Is the middle class worse off because of this? Of course they are. Income matters even if plasma TVs are cheaper than they used to be or if CPI mismeasures middle class consumption or if average households now contain 2.6 members instead of 2.7. If this massive income shift hadn’t happened, middle class earnings would be higher, [the middle class would] be able to buy more stuff, and they wouldn’t be in debt so much. And the top 1% wouldn’t have quite so much idle cash lying around to do stupid things with.
This income shift is real. We can debate its effects all day long, but it’s real. The super rich have a much bigger piece of the pie than they used to, and that means a smaller piece of the pie for all the rest of us. (emphasis added)
* * *
One of the reasons Jonathan Tasini’s disparaging of the “shared sacrifice” idea struck a chord in me is because I really dislike talking to people who advocate for “smaller government” as a goal in and of itself. I don’t know a single Liberal who argues for “larger government” as a goal; by and large, we tend to argue for policy outcomes and then try to figure out how to achieve our goals. Often, but not always, that involves government intervention but that doesn’t mean we seek out government intervention as a good in and of itself.
But the people I’ve met who advocate for small government simply for the sake of small government are always people who think (i) they don’t need the government, and (ii) they don’t see why they should pay for someone else’s programs. I’ve yet to meet someone who argues in favor of “smaller government” as a goal in and of itself who doesn’t also immediately thereafter say something along the lines of: “I made it on my own, why can’t these people?”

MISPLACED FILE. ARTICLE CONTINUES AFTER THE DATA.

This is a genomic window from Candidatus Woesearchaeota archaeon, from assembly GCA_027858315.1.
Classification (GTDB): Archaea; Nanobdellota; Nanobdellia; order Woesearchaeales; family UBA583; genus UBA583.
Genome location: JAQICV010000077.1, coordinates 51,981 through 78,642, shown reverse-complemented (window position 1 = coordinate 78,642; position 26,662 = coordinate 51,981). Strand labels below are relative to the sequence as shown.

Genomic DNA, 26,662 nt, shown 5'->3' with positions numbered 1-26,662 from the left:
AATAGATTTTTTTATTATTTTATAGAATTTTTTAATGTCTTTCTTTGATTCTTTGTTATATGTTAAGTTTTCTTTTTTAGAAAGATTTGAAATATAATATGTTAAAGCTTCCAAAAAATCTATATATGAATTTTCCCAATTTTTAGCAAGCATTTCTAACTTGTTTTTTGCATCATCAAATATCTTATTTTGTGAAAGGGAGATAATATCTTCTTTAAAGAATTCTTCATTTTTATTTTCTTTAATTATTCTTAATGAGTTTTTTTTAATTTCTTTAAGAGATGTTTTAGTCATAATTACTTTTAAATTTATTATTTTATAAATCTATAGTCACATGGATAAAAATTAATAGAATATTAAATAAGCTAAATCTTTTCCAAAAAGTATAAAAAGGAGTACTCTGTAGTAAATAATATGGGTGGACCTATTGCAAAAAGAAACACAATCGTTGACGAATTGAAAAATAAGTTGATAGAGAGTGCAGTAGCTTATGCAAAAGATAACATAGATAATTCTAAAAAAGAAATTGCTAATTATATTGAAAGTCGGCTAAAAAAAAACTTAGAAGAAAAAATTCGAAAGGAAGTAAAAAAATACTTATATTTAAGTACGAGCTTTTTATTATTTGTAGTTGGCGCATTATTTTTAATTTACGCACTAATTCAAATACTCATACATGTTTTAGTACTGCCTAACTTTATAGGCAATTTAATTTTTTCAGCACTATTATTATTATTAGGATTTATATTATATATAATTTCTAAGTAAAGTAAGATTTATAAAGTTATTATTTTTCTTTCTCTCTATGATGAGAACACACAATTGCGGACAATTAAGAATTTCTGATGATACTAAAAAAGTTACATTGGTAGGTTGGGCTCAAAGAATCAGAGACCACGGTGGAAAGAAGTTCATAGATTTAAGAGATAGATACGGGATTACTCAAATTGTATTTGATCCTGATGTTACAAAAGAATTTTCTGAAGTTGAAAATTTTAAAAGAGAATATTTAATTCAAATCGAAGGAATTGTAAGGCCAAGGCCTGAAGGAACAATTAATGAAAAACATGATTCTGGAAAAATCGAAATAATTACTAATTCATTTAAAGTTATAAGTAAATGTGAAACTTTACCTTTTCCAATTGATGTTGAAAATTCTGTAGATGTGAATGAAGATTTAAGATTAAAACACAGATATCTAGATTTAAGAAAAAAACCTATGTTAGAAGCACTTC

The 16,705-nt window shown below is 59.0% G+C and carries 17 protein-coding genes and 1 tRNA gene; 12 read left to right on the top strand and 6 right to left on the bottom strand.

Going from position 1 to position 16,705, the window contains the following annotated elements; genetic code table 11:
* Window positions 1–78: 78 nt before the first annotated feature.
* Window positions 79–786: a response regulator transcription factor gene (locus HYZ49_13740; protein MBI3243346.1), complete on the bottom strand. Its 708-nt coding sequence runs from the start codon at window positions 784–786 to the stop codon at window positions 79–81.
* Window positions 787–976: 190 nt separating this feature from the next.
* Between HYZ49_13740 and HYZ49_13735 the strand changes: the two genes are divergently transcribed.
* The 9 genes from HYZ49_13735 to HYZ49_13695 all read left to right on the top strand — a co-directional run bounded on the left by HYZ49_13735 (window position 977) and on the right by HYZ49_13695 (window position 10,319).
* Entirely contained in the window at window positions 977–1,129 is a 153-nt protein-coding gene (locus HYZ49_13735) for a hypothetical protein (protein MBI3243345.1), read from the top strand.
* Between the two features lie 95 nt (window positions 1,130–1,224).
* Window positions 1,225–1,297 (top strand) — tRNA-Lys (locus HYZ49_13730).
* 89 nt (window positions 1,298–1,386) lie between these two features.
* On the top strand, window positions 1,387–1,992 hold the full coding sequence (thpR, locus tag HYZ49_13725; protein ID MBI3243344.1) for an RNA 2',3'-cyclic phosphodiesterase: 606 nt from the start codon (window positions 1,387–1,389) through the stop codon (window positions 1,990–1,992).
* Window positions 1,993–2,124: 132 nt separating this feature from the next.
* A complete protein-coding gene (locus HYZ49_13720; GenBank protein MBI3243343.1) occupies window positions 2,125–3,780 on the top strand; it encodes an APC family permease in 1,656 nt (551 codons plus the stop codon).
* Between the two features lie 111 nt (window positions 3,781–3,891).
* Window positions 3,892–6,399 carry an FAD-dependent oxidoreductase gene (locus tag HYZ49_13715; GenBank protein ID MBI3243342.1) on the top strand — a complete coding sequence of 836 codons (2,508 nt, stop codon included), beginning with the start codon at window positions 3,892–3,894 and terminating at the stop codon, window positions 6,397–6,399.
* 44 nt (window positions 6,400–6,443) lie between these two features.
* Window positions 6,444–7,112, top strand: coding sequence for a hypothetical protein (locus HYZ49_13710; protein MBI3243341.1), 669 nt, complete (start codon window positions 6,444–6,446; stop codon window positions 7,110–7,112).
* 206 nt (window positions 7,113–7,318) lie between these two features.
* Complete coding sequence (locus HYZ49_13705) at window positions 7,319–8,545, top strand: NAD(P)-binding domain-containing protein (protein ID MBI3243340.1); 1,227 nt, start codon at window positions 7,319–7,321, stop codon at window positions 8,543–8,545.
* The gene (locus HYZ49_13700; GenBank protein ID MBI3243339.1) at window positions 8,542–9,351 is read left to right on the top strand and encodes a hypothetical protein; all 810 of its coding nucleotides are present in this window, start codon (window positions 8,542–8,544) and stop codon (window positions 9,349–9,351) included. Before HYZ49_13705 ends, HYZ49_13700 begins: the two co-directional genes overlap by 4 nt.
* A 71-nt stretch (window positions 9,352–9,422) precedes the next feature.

Of course, none of us has ever “made it on our own” in this country, even if not all of us had rich families to support us when we were growing up. One big reason this country has accumulated the wealth it has is because, for generations, the people who came before us invested in America’s infrastructure, in its judiciary, in its laws and in its government; it’s a big advantage to be born in the United States as opposed to, say, Bangladesh if you want a chance at a half-way decent life. Another reason we (used to) do well is because – especially following WWII and implementation of the GI Bill – we invested public funds in the improvement of our private citizens.
(I myself went to a very good public university and received a great education, partly because the tax dollars paid by everybody else who lives in my state helped defray the cost of that education. I received a better education than my parents ever could have afforded to give me on their own, at a private school, and I have never lost sight of that fact; it is one of the big reasons I never complain when I have to pay my state income tax now that I am an adult. It's my turn.)